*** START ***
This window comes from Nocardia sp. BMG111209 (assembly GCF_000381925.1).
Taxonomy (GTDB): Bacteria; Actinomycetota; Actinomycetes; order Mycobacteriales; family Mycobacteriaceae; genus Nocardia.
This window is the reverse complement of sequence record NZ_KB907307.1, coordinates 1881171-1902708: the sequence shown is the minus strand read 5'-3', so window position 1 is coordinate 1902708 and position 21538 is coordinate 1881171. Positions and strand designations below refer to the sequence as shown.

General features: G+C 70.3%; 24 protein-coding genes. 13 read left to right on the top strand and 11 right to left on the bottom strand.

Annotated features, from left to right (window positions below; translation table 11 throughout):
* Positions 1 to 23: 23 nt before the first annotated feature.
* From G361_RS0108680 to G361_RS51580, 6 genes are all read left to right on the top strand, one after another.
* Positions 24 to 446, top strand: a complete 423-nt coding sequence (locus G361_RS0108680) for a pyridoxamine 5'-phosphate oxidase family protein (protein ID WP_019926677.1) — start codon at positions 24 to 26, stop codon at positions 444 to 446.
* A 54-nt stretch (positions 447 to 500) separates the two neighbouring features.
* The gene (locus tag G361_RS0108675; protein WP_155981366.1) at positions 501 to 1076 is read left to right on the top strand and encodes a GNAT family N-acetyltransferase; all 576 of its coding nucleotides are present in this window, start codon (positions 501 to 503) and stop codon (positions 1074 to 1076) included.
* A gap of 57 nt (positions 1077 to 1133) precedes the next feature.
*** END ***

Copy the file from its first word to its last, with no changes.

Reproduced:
This window comes from Nocardia sp. BMG111209 (assembly GCF_000381925.1).
Taxonomy (GTDB): Bacteria; Actinomycetota; Actinomycetes; order Mycobacteriales; family Mycobacteriaceae; genus Nocardia.
This window is the reverse complement of sequence record NZ_KB907307.1, coordinates 1881171-1902708: the sequence shown is the minus strand read 5'-3', so window position 1 is coordinate 1902708 and position 21538 is coordinate 1881171. Positions and strand designations below refer to the sequence as shown.

General features: G+C 70.3%; 24 protein-coding genes. 13 read left to right on the top strand and 11 right to left on the bottom strand.

Annotated features, from left to right (window positions below; translation table 11 throughout):
* Positions 1 to 23: 23 nt before the first annotated feature.
* From G361_RS0108680 to G361_RS51580, 6 genes are all read left to right on the top strand, one after another.
* Positions 24 to 446, top strand: a complete 423-nt coding sequence (locus G361_RS0108680) for a pyridoxamine 5'-phosphate oxidase family protein (protein ID WP_019926677.1) — start codon at positions 24 to 26, stop codon at positions 444 to 446.
* A 54-nt stretch (positions 447 to 500) separates the two neighbouring features.
* The gene (locus tag G361_RS0108675; protein WP_155981366.1) at positions 501 to 1076 is read left to right on the top strand and encodes a GNAT family N-acetyltransferase; all 576 of its coding nucleotides are present in this window, start codon (positions 501 to 503) and stop codon (positions 1074 to 1076) included.
* A gap of 57 nt (positions 1077 to 1133) precedes the next feature.